It’s not hard to see the difficult parts of pastoral ministry. Expectations are high. The weight of pastoring is heavy. Discouragement is a constant temptation. People can and will hurt us.
It’s right to be honest about these. Paul was. He frequently wrote about the challenges he faced as an apostle (2 Corinthians 4:7-12, 11:16-29). He was honest when people let him down (2 Timothy 1:15, 4:16).
Paul was honest, but he didn’t throw a pity party. Despite his difficulties, Paul understood the incredible privilege of ministry.
The Privilege of Ministry
I can never read 1 Timothy 1:12-16 without being overcome with the privilege we have in serving God through ministry.
I thank him who has given me strength, Christ Jesus our Lord, because he judged me faithful, appointing me to his service, though formerly I was a blasphemer, persecutor, and insolent opponent. But I received mercy because I had acted ignorantly in unbelief…But I received mercy for this reason, that in me, as the foremost, Jesus Christ might display his perfect patience as an example to those who were to believe in him for eternal life.
Paul understood that he didn’t even deserve salvation, never mind his apostleship. The ongoing task of ministry is to remain grateful for God’s saving grace in our own lives. It will help prevent a spirt of entitlement and will help to keep us humble.
But Paul was not only grateful for his salvation. He was also grateful for the privilege of serving God as apostle. Paul understood that ministry involves suffering. But ministry at its hardest is still a privilege. We who were rebels have been enlisted in service to the King. He’s entrusted us with ministry that matters. It’s a privilege we don’t deserve.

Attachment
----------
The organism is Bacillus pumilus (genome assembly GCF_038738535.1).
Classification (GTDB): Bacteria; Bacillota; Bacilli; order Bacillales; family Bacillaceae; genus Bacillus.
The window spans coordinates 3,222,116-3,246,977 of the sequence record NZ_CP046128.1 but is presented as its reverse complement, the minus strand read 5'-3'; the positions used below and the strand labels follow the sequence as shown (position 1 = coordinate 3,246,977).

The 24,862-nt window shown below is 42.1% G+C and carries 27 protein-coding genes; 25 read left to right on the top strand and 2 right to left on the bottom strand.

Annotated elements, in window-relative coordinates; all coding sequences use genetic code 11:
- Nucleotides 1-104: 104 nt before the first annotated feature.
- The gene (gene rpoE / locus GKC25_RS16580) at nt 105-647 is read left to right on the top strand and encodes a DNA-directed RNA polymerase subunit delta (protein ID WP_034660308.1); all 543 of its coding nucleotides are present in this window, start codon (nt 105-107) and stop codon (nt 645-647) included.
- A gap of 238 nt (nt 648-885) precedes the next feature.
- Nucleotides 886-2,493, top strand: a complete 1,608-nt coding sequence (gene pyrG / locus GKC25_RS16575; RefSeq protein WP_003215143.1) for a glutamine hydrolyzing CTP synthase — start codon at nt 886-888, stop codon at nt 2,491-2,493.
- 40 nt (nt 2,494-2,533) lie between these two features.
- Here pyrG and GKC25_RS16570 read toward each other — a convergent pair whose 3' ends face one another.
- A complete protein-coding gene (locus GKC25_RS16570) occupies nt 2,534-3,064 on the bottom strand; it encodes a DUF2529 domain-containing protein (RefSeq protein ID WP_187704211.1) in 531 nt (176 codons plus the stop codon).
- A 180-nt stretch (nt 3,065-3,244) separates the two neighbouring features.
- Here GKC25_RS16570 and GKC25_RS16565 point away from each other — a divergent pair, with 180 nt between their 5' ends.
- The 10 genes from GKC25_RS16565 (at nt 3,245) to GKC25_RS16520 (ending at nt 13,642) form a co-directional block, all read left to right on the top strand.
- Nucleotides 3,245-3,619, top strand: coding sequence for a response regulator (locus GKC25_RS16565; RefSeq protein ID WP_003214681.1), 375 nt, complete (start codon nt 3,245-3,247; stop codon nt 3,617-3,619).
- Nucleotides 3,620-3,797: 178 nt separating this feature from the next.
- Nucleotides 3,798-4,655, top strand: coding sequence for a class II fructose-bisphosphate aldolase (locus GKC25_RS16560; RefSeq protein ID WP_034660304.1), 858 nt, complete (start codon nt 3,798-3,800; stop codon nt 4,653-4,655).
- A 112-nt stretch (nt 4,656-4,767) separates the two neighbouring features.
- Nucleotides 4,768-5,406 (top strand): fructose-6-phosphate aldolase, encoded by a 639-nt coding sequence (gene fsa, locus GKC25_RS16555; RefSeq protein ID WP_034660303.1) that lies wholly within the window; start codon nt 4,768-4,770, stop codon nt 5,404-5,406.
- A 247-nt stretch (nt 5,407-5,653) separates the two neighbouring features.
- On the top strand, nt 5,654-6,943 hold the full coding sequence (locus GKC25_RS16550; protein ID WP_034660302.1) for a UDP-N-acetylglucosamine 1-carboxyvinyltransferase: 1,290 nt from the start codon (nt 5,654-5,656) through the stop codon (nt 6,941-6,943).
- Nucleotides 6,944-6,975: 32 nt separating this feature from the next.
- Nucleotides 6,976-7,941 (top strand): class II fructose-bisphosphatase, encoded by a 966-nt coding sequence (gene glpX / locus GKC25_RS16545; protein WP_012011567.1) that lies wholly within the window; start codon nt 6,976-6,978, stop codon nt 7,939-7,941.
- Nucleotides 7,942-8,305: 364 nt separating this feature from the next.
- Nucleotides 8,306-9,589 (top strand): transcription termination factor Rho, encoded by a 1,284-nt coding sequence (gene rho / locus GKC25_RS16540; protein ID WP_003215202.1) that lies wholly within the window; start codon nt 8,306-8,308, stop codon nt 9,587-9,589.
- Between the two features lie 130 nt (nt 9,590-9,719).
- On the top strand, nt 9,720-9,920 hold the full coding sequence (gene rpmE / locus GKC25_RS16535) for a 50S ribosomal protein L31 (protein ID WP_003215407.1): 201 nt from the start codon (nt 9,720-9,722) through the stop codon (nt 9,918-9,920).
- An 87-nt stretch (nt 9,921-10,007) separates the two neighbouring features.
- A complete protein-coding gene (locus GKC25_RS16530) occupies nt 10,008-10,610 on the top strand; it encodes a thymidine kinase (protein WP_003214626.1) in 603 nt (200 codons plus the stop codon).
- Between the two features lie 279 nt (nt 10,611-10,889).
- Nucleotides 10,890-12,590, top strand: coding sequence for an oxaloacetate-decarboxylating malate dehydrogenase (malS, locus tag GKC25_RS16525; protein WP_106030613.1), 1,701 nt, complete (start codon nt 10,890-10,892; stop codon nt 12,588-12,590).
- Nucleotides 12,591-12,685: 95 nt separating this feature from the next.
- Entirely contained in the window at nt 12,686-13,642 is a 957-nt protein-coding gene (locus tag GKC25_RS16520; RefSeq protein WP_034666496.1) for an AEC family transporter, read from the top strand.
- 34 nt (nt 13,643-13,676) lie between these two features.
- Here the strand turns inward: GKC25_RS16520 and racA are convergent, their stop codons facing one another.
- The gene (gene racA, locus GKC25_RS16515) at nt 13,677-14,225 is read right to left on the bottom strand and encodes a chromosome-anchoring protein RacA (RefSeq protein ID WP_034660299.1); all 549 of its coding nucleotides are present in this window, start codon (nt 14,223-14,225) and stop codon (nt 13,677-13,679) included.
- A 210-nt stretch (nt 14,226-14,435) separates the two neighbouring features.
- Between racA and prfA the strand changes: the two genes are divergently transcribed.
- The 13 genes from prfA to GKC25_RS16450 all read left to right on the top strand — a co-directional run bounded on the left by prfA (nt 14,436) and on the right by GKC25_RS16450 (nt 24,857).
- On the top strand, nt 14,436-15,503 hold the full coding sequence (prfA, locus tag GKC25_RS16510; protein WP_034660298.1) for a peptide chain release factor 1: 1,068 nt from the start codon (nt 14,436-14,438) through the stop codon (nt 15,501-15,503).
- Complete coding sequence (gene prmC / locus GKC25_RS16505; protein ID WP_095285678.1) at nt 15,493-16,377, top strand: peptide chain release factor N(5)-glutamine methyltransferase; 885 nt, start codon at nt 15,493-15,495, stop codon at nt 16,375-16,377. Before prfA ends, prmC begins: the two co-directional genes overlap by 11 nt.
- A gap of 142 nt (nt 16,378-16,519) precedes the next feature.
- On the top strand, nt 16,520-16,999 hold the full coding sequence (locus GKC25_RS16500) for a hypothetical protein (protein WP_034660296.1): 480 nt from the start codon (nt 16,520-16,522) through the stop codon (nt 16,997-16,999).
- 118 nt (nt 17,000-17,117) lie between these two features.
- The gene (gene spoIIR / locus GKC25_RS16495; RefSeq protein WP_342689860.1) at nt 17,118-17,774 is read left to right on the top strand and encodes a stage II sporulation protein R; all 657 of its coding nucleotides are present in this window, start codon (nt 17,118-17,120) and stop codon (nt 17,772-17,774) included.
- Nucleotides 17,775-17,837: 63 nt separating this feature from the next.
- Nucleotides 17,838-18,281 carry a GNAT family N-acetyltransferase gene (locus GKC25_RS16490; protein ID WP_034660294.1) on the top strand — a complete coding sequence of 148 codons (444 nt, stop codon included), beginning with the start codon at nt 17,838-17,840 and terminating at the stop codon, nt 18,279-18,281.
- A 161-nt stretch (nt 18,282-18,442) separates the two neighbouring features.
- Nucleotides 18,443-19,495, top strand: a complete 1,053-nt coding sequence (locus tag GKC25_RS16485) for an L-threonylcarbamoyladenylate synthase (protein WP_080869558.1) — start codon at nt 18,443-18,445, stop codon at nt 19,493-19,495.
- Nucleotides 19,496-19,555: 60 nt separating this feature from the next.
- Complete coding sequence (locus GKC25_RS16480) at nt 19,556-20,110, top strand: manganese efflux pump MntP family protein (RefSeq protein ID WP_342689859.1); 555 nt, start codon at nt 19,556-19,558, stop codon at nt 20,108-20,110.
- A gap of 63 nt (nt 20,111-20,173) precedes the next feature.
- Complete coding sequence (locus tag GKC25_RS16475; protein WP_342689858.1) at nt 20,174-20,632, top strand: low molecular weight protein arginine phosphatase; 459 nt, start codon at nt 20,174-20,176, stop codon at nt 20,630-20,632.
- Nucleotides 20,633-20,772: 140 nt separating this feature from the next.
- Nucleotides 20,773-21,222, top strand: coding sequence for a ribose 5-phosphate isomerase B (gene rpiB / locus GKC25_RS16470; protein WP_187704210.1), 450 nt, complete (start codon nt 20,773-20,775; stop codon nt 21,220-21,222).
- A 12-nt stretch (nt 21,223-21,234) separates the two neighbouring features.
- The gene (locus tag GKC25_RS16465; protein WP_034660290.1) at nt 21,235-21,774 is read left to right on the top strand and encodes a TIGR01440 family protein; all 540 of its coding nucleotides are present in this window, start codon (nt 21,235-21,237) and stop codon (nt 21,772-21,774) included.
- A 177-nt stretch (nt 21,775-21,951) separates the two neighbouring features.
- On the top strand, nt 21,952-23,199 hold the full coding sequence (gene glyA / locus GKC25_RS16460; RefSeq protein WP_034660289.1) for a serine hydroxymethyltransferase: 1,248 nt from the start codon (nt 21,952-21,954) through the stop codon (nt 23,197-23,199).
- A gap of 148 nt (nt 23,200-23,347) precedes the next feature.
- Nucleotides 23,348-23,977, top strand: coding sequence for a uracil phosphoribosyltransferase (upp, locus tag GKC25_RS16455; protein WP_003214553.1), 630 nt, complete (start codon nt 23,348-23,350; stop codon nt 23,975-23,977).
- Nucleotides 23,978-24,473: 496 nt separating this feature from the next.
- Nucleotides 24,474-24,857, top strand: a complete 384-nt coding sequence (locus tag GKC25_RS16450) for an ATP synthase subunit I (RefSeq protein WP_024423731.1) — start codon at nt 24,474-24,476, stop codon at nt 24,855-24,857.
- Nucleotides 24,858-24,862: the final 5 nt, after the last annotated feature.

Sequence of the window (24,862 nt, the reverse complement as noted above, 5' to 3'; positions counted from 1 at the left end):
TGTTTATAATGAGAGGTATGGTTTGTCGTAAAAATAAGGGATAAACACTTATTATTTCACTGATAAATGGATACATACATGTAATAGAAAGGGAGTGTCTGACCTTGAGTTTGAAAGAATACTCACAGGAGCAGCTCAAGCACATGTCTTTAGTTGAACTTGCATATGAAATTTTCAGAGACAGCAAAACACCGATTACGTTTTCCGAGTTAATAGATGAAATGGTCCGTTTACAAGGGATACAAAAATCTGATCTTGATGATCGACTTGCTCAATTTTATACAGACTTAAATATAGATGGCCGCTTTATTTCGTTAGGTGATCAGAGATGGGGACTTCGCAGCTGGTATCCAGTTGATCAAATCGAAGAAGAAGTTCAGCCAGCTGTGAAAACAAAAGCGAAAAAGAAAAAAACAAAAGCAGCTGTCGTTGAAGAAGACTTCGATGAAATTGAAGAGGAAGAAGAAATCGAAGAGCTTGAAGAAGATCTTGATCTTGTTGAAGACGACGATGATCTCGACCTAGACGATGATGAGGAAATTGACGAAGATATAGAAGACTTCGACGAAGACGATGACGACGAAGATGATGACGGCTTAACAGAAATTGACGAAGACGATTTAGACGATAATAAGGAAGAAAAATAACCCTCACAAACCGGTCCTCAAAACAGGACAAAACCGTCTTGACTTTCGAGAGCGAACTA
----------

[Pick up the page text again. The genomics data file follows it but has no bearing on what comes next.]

The Privilege of Loving People
Read almost any letter from Paul and you’ll read Paul’s gratitude for people. He’s thankful for churches, even ones that have problems. He’s grateful for the way the gospel is changing them, and for their partnership in his ministry. He’s grateful for his coworkers. Paul consistently demonstrates gratitude for people.
I sat in a meeting on Tuesday night with 15 or so people from my church. A friend led a time of prayer. I looked around the room and was overwhelmed with the privilege of loving these people. It’s an honor I don’t deserve. I’m grateful for them, and I can’t believe he’s allowed me the joy of seeing the gospel change them, and the privilege of working alongside them.
Show Gratitude Today
We can be honest about the challenges of ministry and grateful for the privilege of ministry at the same time.
We don’t deserve this. Let’s stay amazed that God has even saved us, never mind enlisted us. And let’s be grateful that God allows us to love the people we serve. What a privilege!